Bill Baggs Cape Florida State Recreation Area
WHERE: End of Key Biscayne.
CROWD: Families, snorkelers.
DETAILS: The well-shaded beach and park is beloved by families who spend weekend days at the plentiful barbecue grills and picnic tables, play areas and restrooms. For those seeking serenity, this is one quiet spot to absorb nature. Cape Florida, located at the farthest end of Key Biscayne (look for the centuries-old lighthouse standing proudly against the sky), offers 1.25 miles of sandy beach. Bring along the snorkel and fins, because there’s lots of interesting sea life hidden in the underwater grasses just a few yards away from shore. SunPass toll is $1.75 and Toll by Plate is $2.25 to access Key Biscayne and entrance fees are $2 for pedestrians and bicyclists, $4 for a car with 1 person and $8 for a car with up to 8 people.
Crandon Park Beach
WHERE: On Key Biscayne south of the Seaquarium (4000 Crandon Blvd.)
CROWD: Families from inland Miami.
DETAILS: What Crandon lacks in pizzazz it makes up for in reliability, with its long stretches of soft sand for spreading the towel out and soaking up the sun. Palm trees dot the sand and make shady spots just right for reading the latest paperback. This is actually the perfect beach for families. Mom and Dad can relax and there is enough for kids to do, too. There are lifeguards, some concessions and picnic areas with tables and grills, though not enough restrooms. Parking is generally adequate on the grounds. SunPass toll is $1.75 and Toll by Plate is $2.25 to access Key Biscayne and a parking fee of $7 per car.
Matheson Hammock Park
WHERE: 9610 Old Cutler Road in Miami.
CROWD: Families, on the young side.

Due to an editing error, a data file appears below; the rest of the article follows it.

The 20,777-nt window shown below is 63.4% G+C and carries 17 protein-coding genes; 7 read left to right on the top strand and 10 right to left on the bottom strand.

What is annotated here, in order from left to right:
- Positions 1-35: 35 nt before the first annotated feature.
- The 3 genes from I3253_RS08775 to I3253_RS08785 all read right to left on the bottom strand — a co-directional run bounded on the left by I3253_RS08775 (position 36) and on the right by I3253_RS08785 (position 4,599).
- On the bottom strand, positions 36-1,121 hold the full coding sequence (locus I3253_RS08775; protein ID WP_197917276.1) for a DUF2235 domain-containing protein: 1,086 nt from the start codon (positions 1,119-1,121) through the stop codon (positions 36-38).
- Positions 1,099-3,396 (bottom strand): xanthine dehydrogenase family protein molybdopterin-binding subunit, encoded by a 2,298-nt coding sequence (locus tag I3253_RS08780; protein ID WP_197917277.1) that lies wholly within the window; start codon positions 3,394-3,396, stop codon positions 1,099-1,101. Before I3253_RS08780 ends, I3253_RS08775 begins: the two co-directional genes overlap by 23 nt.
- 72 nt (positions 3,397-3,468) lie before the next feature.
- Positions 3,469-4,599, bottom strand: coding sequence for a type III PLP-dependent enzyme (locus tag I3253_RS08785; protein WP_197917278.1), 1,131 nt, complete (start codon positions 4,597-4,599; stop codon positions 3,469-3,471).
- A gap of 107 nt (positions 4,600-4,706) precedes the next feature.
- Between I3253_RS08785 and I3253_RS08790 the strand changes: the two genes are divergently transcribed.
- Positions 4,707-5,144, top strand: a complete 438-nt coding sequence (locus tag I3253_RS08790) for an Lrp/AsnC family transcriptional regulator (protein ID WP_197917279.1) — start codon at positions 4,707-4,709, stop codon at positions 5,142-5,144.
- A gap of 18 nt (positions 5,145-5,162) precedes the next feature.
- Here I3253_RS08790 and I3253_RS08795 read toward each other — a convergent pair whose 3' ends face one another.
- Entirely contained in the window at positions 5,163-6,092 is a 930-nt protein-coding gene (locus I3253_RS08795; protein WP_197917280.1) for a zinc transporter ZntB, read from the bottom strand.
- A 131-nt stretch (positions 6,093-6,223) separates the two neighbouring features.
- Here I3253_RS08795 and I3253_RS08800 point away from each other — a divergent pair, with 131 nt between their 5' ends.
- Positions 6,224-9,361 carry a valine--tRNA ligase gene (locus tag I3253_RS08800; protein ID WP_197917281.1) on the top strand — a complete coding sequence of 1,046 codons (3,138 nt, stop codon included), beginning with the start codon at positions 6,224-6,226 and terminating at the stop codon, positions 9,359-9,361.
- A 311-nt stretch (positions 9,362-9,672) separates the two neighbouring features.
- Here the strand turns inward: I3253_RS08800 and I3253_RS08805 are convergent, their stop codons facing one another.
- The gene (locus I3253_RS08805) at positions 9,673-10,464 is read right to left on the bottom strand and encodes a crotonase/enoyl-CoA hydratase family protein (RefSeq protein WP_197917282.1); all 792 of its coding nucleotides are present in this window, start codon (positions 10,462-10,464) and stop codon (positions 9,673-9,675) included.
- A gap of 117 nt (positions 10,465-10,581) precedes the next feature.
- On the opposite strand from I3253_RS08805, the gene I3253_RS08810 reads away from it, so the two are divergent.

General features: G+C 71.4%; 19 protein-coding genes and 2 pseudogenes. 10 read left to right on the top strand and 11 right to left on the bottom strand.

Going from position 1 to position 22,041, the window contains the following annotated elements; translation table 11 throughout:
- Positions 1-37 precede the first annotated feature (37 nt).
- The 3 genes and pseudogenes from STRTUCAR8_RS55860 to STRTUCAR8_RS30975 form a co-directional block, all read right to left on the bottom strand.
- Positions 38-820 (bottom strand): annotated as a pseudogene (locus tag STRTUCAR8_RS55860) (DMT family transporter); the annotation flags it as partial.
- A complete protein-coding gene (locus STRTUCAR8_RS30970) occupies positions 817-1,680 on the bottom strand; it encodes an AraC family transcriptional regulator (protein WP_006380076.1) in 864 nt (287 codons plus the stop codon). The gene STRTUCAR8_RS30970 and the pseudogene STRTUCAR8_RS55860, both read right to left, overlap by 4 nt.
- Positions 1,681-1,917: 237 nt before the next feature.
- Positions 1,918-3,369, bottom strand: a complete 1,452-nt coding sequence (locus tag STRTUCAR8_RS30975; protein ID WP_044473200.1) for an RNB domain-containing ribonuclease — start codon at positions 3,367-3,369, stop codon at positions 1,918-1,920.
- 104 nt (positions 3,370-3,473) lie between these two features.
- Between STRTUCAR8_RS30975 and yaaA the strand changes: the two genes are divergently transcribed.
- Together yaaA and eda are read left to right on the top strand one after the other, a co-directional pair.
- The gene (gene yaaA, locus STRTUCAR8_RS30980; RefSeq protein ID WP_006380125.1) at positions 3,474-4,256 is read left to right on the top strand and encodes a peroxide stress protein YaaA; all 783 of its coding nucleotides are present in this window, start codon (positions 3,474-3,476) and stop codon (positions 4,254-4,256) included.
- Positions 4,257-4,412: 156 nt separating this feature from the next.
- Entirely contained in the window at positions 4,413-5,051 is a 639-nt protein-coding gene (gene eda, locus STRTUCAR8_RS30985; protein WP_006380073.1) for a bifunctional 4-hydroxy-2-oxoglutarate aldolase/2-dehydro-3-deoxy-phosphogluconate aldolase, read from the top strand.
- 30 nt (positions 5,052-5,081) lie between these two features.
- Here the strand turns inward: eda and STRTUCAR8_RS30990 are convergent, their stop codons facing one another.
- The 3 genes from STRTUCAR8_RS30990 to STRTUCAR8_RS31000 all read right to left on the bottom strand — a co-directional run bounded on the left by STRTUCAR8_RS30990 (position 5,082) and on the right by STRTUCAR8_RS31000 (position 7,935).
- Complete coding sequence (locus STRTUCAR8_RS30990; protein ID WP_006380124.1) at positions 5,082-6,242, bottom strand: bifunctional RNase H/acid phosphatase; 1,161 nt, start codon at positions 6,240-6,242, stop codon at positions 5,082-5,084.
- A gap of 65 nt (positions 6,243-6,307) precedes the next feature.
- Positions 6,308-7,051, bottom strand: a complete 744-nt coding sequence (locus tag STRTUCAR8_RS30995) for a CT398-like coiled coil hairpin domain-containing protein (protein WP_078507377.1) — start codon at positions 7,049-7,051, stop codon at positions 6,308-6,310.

DETAILS: This isn’t really a beach per se, but it boasts a man-made atoll pool that gets its waters from the tides sweeping Biscayne Bay. The bottom is rather slimy and murky but the surrounding park is lovely and families love it here for good reason. There’s a full-service marina and a snack bar and the Red Fish Grill restaurant, housed in a historic coral rock building, along with picnic pavilions and nature trails. Plenty of free parking in lots, but you pay an entrance fee of $5 per vehicle on weekdays and $7 on weekends and holidays and $12 per boat on weekdays and $16 on weekends and holidays.
Homestead Bayfront Park Beach
WHERE: 9698 SW North Canal Dr., Homestead.
CROWD: Families hunkering down around the BBQ.
DETAILS: Features an atoll beach with amenities including a marina, snack bar, barbecue grills, rental picnic shelter, a playground and lifeguards. Parking is on the grounds for $7 per car.
Clarence S. Higgs Memorial Beach
WHERE: Near the south end of White Street on Atlantic Boulevard in Key West.
CROWD: Families, tourists.
DETAILS: This beach is on the small side, but includes fish-themed picnic shelters and structures; a pier that’s decorated in painted footprints and sand and shore that are brackish and littered with seaweed. Par
king is free. The similar C.B. Harvey Rest Beach Park is next door.
WHERE: On South Roosevelt Boulevard west of the airport in Key West.
CROWD: Volleyball players, sunbathers, tourists. (It’s Key West, after all.)
DETAILS: A long stretch of sand populated with palms, the beach is a nice place to seek refuge from the excesses of Duval Street. Volleyball nets beckon, as do rental options for water sports. Parking is free.
Nature lovers, snorkelers
Bahia Honda State Park
WHERE: Between Mile Markers 36 and 37 on Bahia Honda Key.
CROWD: Campers, snorkelers, explorers, fishermen, boaters, shallow-water wanderers and gazers.
DETAILS: You can do just about anything here. Stay overnight in a cabin or tent and wake to the golden sunrise. Swim in the Atlantic or the Florida Bay. Wade through shallow, crystal-clear water. Ride a bike. Boat, fish or just park yourself on the attractive sand and relax. You can rent kayaks for $12 per hour. ($18 if you want a double kayak) or take a snorkeling tour for $29.95 per person. Gear will cost you $2 per piece. Park entrance is $8 per vehicle with 2-8 people and and $4 for vehicles with single riders and $.50 for each person you bring. Pedestrians and bicyclists pay $2. Boat ramp feel $10.